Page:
January 2015 Magazine – Book Design and Manufacturing Friday, Jan 9 2015 

Book Manufacturing Concepts
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The best font ideas will not work for your book, if you don’t send files with the appropriate font information to the printer. Click here for information on how to embed (or substitute) fonts in PDF from Adobe.
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This section is drawn from
http://www.gregathcompany.com/publish/design/font.html

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March 2006, V5#3: Design Thursday, Jan 29 2009 

 Lower cost alternative to custom printed end sheets:

  • Contrasting end sheets (maroon cover, mauve end sheets)

January 2006, V5#1: Production Thursday, Jan 29 2009 

Basic Paper Primer

Paper  weight is based on the basic size of a given paper as determined by a given mill.  For this reason, many weight notations one finds has at least 2 separate numbers.  This does not necessarily mean the weight fluctuates between the two.  Generally with printers and suppliers is not a range, but a definition from more than one source and may include more than one grade of paper (bond, text, etc.).  A 50/60# paper is ordered as 50# and as 60#.  However, when put through standardized testing, it is found that each sheet carries the same weight. All specifics supplied If in doubt, check with the business presenting the number information for formal explanation.  Gregath paper suppliers do recognize the standard variation in basis weight of + or – 5% as acceptable by industry standards.

Paper brightness affects the legibility and contrast of printing.  The brightness test measures the reluctance of paper under strict optimal conditions and related it to a white standard (Magnesium Oxide).  The test is mainly applicable to white paper grades.  Basic offset grades are usually in the 80% brightness range.  Aesthetic importance may also be given to the brighter papers.  However, if archival quality is a focus, one must be certain that it is not traded for the brightness.  White papers with 90+ brightness sometimes actually have a blue or colored cast due to additives.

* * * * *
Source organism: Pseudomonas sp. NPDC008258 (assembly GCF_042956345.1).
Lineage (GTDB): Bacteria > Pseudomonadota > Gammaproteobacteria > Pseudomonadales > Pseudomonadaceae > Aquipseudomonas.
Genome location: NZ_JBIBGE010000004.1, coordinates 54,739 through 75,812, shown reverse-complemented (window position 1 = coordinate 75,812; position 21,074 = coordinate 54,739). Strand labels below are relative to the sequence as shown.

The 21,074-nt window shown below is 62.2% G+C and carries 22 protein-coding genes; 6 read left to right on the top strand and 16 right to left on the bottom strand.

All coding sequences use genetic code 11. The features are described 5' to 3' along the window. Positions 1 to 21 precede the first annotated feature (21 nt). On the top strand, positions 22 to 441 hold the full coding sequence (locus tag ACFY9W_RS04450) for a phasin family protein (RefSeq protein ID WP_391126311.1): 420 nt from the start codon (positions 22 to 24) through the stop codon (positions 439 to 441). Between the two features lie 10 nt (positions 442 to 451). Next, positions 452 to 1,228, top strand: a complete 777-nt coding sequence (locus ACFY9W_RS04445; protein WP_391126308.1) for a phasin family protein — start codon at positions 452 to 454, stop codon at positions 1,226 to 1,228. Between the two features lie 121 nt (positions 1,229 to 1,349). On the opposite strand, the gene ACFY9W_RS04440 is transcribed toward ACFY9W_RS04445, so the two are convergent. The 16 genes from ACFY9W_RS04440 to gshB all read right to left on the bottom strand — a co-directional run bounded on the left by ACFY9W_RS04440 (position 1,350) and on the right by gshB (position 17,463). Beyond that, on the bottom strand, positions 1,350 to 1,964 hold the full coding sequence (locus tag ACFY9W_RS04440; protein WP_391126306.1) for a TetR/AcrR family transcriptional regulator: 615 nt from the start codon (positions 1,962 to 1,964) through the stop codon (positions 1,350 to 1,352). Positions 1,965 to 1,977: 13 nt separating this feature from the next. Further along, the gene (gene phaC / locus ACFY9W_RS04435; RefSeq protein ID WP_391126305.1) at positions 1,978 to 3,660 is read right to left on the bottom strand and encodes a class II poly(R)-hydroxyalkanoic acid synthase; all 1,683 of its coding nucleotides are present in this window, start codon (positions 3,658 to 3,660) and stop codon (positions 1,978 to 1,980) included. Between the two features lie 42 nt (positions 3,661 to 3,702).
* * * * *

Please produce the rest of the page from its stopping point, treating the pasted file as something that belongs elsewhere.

October 2003, V2#10: Production & Design Saturday, Jan 17 2009 

There are several real problems concerning reproducing pictures that authors may not be aware of. The very best reproduction processes lose some quality from the original. Some “antique” photos are sent to the printers that are barely discernible as pictures. These pictures should be taken to a professional restorer or computer graphic whiz (with a high quality photo quality printer), first. Remember that the printer can do many miracles with size, but most are not set up to restore faded photos. Any old, faded photos sent to the printer will only result in faded print and possibly disappointment.

If you are preparing a manuscript for publication, take a critical look at the pictures. Do they show the detail you want? Is there too much unwanted background? Are the faces too light? Too dark? In many cases, there are no better pictures of the subject and in some cases, no others at all. In these cases, the question is, Can they be enhanced? Quite often, the answer is yes! In most major cities, a trip to the yellow pages will find a photo restorer. When you have photos reproduced, compare them closely with the originals. Often the reproducer, to improve contrast, loses detail.

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This section is drawn from information online at http://gregathcompany.com/tips.html